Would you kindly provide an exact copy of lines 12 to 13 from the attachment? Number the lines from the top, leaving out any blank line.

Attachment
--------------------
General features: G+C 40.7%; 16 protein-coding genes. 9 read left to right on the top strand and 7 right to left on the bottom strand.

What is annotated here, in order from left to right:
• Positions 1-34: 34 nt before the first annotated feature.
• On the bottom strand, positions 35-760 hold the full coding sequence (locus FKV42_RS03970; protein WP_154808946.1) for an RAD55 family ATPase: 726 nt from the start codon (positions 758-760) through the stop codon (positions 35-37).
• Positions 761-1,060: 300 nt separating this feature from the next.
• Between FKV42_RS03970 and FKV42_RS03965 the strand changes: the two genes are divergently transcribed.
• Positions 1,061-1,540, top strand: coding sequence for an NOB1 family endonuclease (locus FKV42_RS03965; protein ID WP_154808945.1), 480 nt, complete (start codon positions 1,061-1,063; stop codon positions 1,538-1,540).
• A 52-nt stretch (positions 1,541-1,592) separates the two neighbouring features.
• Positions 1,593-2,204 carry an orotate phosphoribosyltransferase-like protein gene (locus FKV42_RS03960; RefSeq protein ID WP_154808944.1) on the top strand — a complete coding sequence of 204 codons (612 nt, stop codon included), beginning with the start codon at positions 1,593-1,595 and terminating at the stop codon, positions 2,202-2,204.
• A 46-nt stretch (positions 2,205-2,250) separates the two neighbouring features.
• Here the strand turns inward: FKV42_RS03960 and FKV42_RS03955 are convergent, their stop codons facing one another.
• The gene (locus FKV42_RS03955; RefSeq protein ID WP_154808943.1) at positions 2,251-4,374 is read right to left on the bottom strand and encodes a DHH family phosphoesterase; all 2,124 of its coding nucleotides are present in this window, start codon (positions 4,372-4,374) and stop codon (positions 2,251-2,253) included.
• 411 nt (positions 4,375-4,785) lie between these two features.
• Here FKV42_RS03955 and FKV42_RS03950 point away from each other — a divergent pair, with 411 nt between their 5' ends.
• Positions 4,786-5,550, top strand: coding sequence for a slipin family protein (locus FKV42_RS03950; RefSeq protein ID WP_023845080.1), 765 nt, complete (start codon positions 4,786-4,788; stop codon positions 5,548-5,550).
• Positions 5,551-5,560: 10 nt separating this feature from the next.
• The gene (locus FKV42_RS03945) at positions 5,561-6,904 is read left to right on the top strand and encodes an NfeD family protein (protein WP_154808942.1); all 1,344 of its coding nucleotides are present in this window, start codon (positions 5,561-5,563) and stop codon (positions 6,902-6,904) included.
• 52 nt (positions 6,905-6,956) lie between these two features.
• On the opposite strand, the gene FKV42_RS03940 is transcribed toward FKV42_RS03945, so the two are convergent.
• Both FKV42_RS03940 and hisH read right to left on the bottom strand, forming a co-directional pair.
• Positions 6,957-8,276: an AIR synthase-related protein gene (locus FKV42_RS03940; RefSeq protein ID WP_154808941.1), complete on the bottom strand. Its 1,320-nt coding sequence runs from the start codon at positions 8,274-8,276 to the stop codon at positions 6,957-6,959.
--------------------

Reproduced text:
• The gene (locus FKV42_RS03955; RefSeq protein ID WP_154808943.1) at positions 2,251-4,374 is read right to left on the bottom strand and encodes a DHH family phosphoesterase; all 2,124 of its coding nucleotides are present in this window, start codon (positions 4,372-4,374) and stop codon (positions 2,251-2,253) included.
• 411 nt (positions 4,375-4,785) lie between these two features.